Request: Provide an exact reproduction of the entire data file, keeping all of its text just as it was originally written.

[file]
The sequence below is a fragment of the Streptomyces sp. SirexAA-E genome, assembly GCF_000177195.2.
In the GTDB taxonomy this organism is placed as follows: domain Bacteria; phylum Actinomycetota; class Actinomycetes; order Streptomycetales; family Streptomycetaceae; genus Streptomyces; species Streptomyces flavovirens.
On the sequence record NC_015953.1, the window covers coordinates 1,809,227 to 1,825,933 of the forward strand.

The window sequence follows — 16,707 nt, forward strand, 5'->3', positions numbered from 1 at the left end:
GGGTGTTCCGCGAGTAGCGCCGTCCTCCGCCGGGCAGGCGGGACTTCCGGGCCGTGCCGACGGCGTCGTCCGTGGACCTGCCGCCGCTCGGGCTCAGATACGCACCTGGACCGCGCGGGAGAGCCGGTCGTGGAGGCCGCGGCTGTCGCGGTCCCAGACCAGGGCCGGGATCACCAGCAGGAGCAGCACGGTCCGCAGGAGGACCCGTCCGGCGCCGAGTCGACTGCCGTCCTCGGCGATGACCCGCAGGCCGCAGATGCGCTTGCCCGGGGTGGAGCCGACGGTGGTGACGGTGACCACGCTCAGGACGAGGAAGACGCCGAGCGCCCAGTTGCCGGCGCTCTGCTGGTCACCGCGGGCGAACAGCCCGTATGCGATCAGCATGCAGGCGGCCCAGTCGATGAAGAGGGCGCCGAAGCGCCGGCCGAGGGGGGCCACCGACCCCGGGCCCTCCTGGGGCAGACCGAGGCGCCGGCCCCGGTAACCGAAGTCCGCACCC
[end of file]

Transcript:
The sequence below is a fragment of the Streptomyces sp. SirexAA-E genome, assembly GCF_000177195.2.
In the GTDB taxonomy this organism is placed as follows: domain Bacteria; phylum Actinomycetota; class Actinomycetes; order Streptomycetales; family Streptomycetaceae; genus Streptomyces; species Streptomyces flavovirens.
On the sequence record NC_015953.1, the window covers coordinates 1,809,227 to 1,825,933 of the forward strand.

The window sequence follows — 16,707 nt, forward strand, 5'->3', positions numbered from 1 at the left end:
GGGTGTTCCGCGAGTAGCGCCGTCCTCCGCCGGGCAGGCGGGACTTCCGGGCCGTGCCGACGGCGTCGTCCGTGGACCTGCCGCCGCTCGGGCTCAGATACGCACCTGGACCGCGCGGGAGAGCCGGTCGTGGAGGCCGCGGCTGTCGCGGTCCCAGACCAGGGCCGGGATCACCAGCAGGAGCAGCACGGTCCGCAGGAGGACCCGTCCGGCGCCGAGTCGACTGCCGTCCTCGGCGATGACCCGCAGGCCGCAGATGCGCTTGCCCGGGGTGGAGCCGACGGTGGTGACGGTGACCACGCTCAGGACGAGGAAGACGCCGAGCGCCCAGTTGCCGGCGCTCTGCTGGTCACCGCGGGCGAACAGCCCGTATGCGATCAGCATGCAGGCGGCCCAGTCGATGAAGAGGGCGCCGAAGCGCCGGCCGAGGGGGGCCACCGACCCCGGGCCCTCCTGGGGCAGACCGAGGCGCCGGCCCCGGTAACCGAAGTCCGCACCC